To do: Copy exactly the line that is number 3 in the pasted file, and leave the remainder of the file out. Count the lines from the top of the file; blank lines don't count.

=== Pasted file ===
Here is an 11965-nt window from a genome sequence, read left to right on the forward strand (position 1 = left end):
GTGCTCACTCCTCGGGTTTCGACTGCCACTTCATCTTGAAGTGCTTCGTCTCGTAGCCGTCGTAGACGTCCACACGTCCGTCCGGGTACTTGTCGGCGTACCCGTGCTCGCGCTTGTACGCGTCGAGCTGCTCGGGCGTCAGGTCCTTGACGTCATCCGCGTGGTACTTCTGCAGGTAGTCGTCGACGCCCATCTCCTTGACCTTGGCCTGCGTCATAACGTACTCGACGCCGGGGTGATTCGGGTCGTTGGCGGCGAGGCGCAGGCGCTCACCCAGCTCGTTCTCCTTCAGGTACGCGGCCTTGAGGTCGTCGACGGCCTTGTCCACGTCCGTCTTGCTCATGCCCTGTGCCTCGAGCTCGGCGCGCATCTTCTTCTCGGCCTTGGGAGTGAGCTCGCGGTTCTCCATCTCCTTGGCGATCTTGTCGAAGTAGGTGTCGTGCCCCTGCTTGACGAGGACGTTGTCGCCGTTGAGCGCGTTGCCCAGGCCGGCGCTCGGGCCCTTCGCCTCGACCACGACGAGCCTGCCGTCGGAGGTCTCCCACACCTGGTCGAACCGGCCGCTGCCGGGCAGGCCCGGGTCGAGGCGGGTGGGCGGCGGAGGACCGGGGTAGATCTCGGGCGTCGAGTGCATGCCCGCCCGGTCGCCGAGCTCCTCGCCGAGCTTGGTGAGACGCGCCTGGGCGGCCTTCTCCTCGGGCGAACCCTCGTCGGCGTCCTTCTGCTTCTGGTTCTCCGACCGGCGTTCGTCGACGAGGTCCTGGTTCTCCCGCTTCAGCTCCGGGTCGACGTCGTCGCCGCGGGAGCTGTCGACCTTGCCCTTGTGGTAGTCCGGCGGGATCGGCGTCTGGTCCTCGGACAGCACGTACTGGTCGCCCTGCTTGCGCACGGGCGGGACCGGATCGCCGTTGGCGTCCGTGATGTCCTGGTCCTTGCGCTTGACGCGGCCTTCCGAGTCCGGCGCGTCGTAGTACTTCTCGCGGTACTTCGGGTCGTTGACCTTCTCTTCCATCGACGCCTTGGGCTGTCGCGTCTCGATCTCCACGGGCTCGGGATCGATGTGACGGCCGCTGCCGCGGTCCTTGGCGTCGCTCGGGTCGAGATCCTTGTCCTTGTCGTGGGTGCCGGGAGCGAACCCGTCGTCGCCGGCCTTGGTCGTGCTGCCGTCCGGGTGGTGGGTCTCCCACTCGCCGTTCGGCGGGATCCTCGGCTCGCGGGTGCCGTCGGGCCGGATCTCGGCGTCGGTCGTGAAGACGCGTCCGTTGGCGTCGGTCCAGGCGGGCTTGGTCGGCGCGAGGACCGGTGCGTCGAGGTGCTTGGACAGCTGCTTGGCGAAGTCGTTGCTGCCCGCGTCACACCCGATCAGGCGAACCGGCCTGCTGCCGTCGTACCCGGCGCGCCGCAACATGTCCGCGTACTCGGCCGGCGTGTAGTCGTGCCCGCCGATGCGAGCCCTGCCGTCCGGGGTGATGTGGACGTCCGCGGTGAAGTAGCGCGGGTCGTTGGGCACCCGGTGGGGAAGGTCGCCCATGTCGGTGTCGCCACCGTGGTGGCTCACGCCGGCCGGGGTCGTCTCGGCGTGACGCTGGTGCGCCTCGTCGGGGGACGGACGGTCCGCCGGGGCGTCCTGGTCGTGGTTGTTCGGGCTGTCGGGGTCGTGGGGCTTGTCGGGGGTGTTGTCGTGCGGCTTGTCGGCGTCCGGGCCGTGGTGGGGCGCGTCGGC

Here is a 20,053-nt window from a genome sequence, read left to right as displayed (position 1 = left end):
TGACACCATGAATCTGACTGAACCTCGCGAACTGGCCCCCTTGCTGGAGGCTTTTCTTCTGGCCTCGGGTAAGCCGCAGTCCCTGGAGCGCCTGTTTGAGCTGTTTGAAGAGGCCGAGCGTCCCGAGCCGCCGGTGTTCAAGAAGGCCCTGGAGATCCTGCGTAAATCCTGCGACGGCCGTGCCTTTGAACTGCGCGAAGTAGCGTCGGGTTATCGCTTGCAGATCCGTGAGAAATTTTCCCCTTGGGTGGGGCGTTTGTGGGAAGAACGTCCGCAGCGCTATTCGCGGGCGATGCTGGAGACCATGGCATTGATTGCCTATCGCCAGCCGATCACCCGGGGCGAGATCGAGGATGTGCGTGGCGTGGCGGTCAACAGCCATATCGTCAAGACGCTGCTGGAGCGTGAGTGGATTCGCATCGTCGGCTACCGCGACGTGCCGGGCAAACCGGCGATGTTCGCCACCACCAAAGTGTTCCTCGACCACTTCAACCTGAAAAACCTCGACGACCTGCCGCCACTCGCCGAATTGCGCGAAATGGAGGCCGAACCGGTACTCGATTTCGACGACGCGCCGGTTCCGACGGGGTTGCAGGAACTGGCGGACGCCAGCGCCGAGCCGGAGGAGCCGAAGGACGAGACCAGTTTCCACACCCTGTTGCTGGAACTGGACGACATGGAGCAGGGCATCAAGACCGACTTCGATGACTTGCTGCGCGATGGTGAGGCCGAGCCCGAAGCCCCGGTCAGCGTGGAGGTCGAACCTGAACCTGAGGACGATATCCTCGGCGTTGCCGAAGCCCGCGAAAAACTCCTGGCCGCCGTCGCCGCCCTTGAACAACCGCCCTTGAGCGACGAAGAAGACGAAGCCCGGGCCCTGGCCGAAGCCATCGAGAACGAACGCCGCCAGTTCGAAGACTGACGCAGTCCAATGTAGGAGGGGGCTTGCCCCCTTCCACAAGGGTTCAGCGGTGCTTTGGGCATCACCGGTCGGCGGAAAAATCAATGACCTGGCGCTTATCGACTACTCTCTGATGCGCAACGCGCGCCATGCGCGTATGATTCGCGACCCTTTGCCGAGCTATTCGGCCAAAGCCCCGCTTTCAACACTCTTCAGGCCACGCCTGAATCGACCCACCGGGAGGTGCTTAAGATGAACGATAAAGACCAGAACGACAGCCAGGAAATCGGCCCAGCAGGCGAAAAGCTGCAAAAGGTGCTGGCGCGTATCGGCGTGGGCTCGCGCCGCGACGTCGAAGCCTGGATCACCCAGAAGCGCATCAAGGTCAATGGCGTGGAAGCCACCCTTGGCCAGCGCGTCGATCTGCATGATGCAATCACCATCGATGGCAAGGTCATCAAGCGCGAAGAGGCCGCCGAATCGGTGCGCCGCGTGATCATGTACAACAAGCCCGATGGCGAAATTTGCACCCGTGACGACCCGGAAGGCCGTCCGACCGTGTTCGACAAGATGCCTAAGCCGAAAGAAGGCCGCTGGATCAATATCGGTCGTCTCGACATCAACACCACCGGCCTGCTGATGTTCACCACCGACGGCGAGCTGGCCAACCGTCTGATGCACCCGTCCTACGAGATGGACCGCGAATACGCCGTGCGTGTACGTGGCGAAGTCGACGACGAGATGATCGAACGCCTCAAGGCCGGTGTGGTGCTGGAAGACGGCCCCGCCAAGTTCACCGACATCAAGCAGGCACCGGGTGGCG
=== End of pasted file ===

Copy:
Here is a 20,053-nt window from a genome sequence, read left to right as displayed (position 1 = left end):